The following is a summary of “Clinic-based interventions to increase preexposure prophylaxis awareness and uptake among United States patients attending an obstetrics and gynecology clinic in Baltimore, Maryland,” published in the October 2023 issue of Obstetrics and Gynecology by Wang, et al.
Cisgender women constitute a significant portion of new HIV diagnoses in the United States, with the majority (85%) attributed to heterosexual contact. Despite the effectiveness of HIV preexposure prophylaxis (PrEP) as a prevention strategy, awareness and prescriptions for PrEP among women remain low. For a study, researchers sought to enhance PrEP counseling and uptake among cisgender women attending obstetrics and gynecology clinics.
Conducted in a high HIV prevalence region, the study involved three phases within a single health system and three obstetrics and gynecology clinics. The phases included baseline (a 3-month period before the clinical trial, involving provider education and training of a registered nurse on PrEP), clinical trial (a 3-month period during which eligible patients were randomized to an active control or a PrEP registered nurse intervention), and maintenance (a 3-month period after the trial concluded). Electronic medical record clinical decision support tools, including best practice alerts, order sets, progress note templates, and educational materials, were available to both arms during the clinical trial. The intervention arm featured a PrEP nurse who contacted and counseled patients and had the capability to prescribe PrEP. The study evaluated these phases through the “reach, effectiveness, adoption, implementation, and maintenance” framework. The primary outcome was effectiveness, measured by the percentage of eligible patients with documented HIV prevention counseling in the electronic medical record or PrEP prescriptions. Secondary outcomes included reach (percentage of best practice alerts acted on or patients who spoke with the PrEP nurse), adoption (percentage of eligible patients with a triggered best practice alert or attempted contacts by the PrEP nurse), and maintenance (percentage of patients with documented HIV prevention counseling or PrEP prescriptions during the maintenance phase).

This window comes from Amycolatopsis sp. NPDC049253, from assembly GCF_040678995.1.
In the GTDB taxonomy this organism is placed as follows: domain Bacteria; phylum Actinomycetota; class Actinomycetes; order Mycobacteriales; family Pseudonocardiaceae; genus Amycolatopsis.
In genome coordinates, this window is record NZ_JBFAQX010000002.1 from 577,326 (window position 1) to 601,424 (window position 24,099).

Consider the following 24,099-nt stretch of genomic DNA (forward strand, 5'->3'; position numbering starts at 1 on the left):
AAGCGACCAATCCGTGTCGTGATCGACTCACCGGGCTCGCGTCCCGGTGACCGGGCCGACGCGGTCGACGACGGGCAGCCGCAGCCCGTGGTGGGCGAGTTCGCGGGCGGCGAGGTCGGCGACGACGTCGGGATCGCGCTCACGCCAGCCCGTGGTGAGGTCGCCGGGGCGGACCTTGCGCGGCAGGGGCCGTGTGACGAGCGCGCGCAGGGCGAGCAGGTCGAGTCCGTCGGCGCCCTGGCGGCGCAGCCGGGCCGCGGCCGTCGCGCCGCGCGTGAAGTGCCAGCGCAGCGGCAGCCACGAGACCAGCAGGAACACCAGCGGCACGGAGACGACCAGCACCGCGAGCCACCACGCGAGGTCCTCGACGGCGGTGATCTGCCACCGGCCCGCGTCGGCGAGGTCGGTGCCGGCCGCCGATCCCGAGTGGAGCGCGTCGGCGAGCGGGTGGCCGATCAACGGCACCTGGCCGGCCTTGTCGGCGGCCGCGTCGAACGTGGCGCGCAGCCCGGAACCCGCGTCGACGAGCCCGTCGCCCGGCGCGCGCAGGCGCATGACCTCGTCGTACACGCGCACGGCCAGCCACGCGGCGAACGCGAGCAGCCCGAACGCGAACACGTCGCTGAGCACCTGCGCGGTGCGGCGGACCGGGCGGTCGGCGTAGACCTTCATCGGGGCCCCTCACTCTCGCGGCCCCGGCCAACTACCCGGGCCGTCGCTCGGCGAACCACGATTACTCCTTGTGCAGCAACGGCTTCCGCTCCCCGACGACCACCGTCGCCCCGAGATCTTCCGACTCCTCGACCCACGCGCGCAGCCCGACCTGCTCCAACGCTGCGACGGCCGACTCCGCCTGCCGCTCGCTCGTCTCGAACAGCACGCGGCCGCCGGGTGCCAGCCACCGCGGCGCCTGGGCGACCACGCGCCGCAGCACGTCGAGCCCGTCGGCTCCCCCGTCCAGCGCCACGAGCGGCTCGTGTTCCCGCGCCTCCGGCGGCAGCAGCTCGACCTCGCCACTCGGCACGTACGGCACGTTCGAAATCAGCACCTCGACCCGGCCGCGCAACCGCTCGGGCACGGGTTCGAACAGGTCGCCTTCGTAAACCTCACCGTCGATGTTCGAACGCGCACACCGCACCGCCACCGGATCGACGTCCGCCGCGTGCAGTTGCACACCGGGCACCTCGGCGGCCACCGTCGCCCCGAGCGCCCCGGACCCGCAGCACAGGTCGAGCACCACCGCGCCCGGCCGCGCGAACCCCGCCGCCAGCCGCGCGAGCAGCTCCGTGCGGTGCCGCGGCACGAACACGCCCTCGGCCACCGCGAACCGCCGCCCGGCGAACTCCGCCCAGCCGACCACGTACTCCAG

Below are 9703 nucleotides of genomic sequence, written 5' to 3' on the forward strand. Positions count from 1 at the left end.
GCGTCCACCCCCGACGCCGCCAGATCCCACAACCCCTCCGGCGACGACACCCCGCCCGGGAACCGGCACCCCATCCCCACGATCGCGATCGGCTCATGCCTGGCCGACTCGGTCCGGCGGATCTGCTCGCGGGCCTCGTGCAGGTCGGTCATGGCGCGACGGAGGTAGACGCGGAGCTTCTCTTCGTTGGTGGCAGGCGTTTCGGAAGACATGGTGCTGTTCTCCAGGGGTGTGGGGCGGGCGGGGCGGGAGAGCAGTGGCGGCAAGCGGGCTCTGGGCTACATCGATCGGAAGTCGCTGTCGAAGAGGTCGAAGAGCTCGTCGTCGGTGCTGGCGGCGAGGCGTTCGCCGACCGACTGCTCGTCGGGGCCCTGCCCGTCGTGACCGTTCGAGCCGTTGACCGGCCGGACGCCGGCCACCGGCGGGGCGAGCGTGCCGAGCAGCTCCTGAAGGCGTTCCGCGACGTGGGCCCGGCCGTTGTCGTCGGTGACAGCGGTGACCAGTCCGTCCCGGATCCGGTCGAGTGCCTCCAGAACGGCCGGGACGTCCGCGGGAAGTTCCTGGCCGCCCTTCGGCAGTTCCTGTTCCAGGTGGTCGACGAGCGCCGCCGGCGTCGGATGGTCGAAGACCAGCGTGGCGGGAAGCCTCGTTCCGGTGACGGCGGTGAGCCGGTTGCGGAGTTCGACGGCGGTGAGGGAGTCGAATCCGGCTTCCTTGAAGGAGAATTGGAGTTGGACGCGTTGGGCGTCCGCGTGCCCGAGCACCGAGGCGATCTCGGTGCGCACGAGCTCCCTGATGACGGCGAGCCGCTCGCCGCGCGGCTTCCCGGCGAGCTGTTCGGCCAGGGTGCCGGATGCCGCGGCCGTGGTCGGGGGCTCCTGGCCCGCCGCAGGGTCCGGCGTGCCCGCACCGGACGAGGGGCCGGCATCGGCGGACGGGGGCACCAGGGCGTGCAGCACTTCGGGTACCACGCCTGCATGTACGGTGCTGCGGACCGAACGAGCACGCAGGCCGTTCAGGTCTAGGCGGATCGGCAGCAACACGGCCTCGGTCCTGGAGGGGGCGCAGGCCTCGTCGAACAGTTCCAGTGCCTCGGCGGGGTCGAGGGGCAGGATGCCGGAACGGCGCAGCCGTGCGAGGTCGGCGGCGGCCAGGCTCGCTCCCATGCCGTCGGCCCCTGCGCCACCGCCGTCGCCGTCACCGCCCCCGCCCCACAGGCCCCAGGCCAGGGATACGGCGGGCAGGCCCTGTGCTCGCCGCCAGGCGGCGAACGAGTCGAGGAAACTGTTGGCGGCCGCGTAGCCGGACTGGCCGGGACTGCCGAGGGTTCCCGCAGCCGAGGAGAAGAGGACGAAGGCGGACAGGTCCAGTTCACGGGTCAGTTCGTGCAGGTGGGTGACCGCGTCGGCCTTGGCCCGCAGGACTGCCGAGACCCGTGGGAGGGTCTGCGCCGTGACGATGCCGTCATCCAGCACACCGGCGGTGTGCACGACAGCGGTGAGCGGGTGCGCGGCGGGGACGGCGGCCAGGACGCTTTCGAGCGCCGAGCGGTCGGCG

In the study involving 904 unique patients across all phases, with a mean age of 28.8±7.7 years, and 416 patients (46%) being pregnant, 436 patients were randomized in the clinical trial phase. In terms of reach and adoption, best practice alerts were triggered for 100% of eligible encounters, yet providers acted on only 52% of them. The preexposure prophylaxis nurse attempted to contact every patient and successfully spoke with 81.2% of them in the preexposure prophylaxis registered nurse arm. Regarding effectiveness, significantly more patients were counseled about preexposure prophylaxis in the preexposure prophylaxis registered nurse group compared to the active control group (66.5% vs 12.3%, respectively; P<.001), although preexposure prophylaxis prescriptions were equivalent (P=1.0). Among patients counseled about preexposure prophylaxis, 18.5% in the active control arm and 3.4% in the preexposure prophylaxis registered nurse arm were prescribed preexposure prophylaxis (P=.02). Regarding maintenance, clinical decision support tools alone resulted in preexposure prophylaxis counseling for 1.0% of patients during the maintenance phase, compared to 0.6% during the baseline phase and 11.2% during the clinical trial phase (P<.001). Preexposure prophylaxis prescriptions did not significantly differ among the three phases (P=.096).
In conclusion, while a preexposure prophylaxis nurse effectively increased HIV prevention discussions, it did not result in more preexposure prophylaxis prescriptions compared to the provider-utilized preexposure prophylaxis–focused clinical decision support tools. The decline in preexposure prophylaxis counseling post-trial phase suggested the need for sustained interventions to maintain effects.